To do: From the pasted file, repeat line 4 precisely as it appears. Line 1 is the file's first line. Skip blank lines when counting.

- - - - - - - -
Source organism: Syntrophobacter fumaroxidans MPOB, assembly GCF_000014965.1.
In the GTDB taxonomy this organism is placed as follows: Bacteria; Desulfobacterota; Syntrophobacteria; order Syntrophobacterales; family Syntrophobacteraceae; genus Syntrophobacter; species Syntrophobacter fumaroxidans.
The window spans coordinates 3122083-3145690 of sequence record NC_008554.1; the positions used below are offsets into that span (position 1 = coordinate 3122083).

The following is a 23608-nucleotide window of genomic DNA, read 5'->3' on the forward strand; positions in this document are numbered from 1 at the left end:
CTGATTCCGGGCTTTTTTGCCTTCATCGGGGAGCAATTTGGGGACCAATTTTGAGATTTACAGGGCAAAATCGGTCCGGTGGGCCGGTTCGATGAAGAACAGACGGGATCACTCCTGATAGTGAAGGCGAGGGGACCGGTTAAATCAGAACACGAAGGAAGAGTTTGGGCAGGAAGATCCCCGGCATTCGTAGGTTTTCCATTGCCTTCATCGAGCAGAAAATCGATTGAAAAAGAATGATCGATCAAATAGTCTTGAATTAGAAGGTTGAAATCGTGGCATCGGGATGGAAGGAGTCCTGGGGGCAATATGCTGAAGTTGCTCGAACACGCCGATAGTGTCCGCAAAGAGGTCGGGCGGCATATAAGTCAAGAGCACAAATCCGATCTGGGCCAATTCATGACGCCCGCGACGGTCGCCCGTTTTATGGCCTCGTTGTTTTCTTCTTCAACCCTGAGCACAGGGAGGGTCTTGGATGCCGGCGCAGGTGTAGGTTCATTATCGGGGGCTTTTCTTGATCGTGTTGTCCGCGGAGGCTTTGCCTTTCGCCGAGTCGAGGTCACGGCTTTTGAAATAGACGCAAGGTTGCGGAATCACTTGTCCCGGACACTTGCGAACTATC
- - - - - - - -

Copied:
The following is a 23608-nucleotide window of genomic DNA, read 5'->3' on the forward strand; positions in this document are numbered from 1 at the left end: